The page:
Are Younger Employees the Only Ones Who Want Fair, Real-Time Feedback?
I was asked to write this article for recruiter.com, which I am reprinting here with their permission.
Younger Workers Crave Instant Gratification. Here's How to Give It to Them Without Causing Distraction.
OK, I'm squarely “Gen X” but I was asked to run with the idea that Gen Z “craves instant gratification.” As with any real-time metrics, there's a risk of overreaction and poor evaluation of performance… which also begs the question of evaluating an individual vs. the system, something not explored in this piece.
Gen. Z workers want immediate access to data that shows them how they're performing. That's one reason many companies — like Accenture, Microsoft, and Adobe — are doing away with traditional performance reviews. Annual cycles are just way too slow for today's workers, among other problems.
Younger workers have grown up with expectations of instant gratification. They're used to having everything they've ever needed at their fingertips thanks to smartphones, and this craving for instant gratification carries over into their work lives. Instead of waiting until the end of the game to learn the score, Gen. Z employees want immediate access to their real-time performance data. After all, that's the only way they can make adjustments and improve their performance before the game is over.
But while more timely data can be useful to Gen. Z-ers, overreacting to every uptick or drop in a metric leads to a lot of wasted effort and gets in the way of business success. The trick is to give young employees their data points, but also teach them how to avoid overreacting.
Real-Time Data Without the Distraction
Let's say Riley is the marketing director for a recruiting firm. One of her goals is to increase traffic on the company website, and her future pay raises and possible promotions depend on it. Web traffic is, thankfully, easily measured, and Riley gets an email from Google Analytics each month that shows the number of users and how much that number has changed from the month before.
Two data points are not a trend, and all the Google email does is compare one data point to the last. If the number of users is down 2.2 percent from the previous month, it's really hard to evaluate that percentage change without better context. Searching for the older Google emails, Riley sees that traffic was up 16.7 percent the previous month. Riley might be tempted (or pressured by the CEO) to ask why growth has turned into decline. Riley would then spend a few hours investigating, looking for a root cause for the decline in the number of users.
It's a fact that a negative 2.2 percent is worse than a positive 16.7 percent, but again, it's just two data points. How much does that number normally fluctuate each month over time? A better question to ask would be, “Has the number of users changed in a way that is statistically significant?” If the recent decline in users is not statistically significant, looking for a root cause is a distraction, if not a waste of time.
Let's say you step on the scale at the same time each morning. Even if your weight is pretty stable over time, you're not going to weigh the exact same amount each day. Many of us learn to shrug off small fluctuations in our weight, looking instead for more meaningful trends. We can do the same with the way we keep score at work.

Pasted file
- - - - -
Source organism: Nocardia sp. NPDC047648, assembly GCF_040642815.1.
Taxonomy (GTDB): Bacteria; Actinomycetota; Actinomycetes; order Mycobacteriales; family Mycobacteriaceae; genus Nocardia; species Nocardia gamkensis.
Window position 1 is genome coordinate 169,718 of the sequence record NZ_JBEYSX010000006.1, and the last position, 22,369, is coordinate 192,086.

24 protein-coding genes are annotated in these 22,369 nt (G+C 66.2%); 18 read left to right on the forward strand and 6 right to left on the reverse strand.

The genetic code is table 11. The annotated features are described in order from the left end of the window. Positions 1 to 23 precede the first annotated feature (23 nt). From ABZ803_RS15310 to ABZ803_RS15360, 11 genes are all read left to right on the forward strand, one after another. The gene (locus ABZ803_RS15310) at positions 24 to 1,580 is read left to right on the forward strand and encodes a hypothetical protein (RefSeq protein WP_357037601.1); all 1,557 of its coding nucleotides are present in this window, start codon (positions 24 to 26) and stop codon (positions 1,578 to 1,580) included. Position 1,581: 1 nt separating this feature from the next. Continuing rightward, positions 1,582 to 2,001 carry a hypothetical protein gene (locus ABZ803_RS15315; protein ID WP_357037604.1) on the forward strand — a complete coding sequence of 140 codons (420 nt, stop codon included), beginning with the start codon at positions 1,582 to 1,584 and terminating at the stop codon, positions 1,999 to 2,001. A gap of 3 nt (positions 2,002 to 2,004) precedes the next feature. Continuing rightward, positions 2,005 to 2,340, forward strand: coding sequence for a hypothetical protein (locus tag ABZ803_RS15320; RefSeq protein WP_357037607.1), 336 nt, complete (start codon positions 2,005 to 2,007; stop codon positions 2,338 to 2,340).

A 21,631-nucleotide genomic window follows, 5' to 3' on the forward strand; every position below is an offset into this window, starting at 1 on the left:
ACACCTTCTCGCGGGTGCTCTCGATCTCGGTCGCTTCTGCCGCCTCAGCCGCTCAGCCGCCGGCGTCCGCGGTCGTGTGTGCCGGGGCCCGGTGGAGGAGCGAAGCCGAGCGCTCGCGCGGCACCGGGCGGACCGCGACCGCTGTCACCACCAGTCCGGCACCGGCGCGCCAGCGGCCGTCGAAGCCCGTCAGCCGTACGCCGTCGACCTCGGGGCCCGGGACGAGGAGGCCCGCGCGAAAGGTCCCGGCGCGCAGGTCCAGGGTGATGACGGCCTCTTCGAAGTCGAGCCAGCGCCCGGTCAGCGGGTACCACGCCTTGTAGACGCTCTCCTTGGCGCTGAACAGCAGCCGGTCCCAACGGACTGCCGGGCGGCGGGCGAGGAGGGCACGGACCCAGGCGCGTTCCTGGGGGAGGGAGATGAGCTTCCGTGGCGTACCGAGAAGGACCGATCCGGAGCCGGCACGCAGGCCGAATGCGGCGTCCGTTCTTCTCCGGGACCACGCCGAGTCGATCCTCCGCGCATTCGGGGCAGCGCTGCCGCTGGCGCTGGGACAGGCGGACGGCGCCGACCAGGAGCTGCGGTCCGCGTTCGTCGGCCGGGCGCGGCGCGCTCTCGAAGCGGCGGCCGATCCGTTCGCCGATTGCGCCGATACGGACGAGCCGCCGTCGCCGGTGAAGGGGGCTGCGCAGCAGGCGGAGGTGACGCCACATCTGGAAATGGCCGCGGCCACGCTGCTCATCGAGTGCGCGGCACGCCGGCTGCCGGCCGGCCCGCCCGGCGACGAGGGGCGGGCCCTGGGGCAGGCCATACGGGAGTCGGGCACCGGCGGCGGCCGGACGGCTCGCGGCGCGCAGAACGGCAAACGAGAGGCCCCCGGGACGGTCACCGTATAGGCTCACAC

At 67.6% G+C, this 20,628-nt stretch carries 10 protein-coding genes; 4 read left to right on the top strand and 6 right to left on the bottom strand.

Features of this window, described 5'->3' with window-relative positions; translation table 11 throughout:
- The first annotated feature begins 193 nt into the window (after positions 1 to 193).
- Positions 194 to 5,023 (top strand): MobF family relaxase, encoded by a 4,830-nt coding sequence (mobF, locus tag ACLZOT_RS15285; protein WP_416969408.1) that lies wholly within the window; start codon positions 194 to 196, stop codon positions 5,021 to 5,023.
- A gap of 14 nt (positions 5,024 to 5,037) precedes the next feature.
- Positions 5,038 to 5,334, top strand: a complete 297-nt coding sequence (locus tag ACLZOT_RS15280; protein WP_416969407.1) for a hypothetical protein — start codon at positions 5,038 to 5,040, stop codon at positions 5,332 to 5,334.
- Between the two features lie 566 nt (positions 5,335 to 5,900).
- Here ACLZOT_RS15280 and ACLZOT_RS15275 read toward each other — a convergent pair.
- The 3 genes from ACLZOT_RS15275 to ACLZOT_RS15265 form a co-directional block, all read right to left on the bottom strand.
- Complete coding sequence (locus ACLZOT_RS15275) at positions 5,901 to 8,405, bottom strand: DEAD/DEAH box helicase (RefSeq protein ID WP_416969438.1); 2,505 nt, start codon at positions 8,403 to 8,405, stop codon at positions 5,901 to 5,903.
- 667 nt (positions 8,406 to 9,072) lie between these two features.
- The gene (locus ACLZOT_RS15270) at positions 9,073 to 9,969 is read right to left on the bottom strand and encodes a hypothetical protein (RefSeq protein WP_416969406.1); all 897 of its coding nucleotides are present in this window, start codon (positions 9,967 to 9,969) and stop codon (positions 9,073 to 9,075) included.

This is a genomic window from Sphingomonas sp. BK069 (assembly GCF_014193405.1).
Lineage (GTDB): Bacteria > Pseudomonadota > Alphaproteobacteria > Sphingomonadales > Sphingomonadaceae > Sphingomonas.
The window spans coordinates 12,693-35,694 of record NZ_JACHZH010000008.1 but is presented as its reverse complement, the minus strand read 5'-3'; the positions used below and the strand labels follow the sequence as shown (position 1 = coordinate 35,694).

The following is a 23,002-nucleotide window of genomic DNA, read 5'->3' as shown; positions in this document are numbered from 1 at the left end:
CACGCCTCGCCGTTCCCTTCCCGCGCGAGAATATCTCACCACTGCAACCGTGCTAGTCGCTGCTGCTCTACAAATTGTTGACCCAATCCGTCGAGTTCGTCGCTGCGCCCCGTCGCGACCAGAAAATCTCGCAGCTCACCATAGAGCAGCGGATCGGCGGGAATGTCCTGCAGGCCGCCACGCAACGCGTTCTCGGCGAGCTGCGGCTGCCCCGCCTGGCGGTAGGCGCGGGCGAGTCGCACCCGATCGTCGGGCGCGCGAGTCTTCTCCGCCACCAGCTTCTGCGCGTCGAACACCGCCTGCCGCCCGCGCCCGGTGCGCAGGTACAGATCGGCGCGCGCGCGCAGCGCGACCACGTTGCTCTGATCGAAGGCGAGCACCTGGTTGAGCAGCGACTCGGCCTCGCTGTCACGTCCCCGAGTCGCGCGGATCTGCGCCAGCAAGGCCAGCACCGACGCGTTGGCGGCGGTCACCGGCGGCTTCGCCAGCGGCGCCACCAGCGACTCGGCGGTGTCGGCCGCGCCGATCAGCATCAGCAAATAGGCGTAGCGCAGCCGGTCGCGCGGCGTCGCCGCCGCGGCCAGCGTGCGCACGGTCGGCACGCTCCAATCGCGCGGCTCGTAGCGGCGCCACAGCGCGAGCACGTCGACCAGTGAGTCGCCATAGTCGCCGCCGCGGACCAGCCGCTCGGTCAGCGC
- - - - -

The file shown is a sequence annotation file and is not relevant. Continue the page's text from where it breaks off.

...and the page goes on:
The first thing Riley could do differently is log into Google Analytics to see the number of users by week (or even by day). Google Analytics will, by default, visualize the numbers as a run chart, a method that makes it far easier for Riley to see trends in how the number of website visitors has changed over time. Here's an example:
When we step back from looking so closely at each data point, trends (or the lack thereof) across a longer time frame might appear. Riley sees, in the chart, that this metric goes up some weeks and goes down others — a helpful insight into the metric's performance.
A slightly more sophisticated approach would be to use a spreadsheet to create a process behavior chart from the data, a method I teach in my book, Measures of Success. In addition to the data, Riley would calculate the average weekly number of visitors, and a line would be added to the chart, shown below in green. Riley would also calculate the lower and upper limits, adding two more lines to the chart (shown below in red), so it looks like this:
Again, this chart makes it look like the number is fluctuating around an average of about 3,500. Any single data point outside of the limits (outside of the red lines) would be a signal that web traffic has changed significantly. Any single data point between the red lines is just noise in the system. Freed of the need to explain every up and down, Riley is now able to spend time working on things that might attract more users to the website, such as creating new content.
Another signal that a metric has shifted significantly would be finding eight consecutive data points above the average. In fact, the last eight data points almost meet that criteria. As additional weeks go by, Riley (and the CEO) will see additional data points. The number might continue fluctuating around the average — or with the right efforts in place to increase (and not just explain) web traffic, they might see a signal that shows an increase.
A methodology like this shows there's no need to wait months (or until the end of the year) to tally up the numbers and evaluate performance. I stand with Gen. Z when I say, “Give me more numbers, more quickly — but also teach me how to react less and lead me more effectively, so we can improve more.”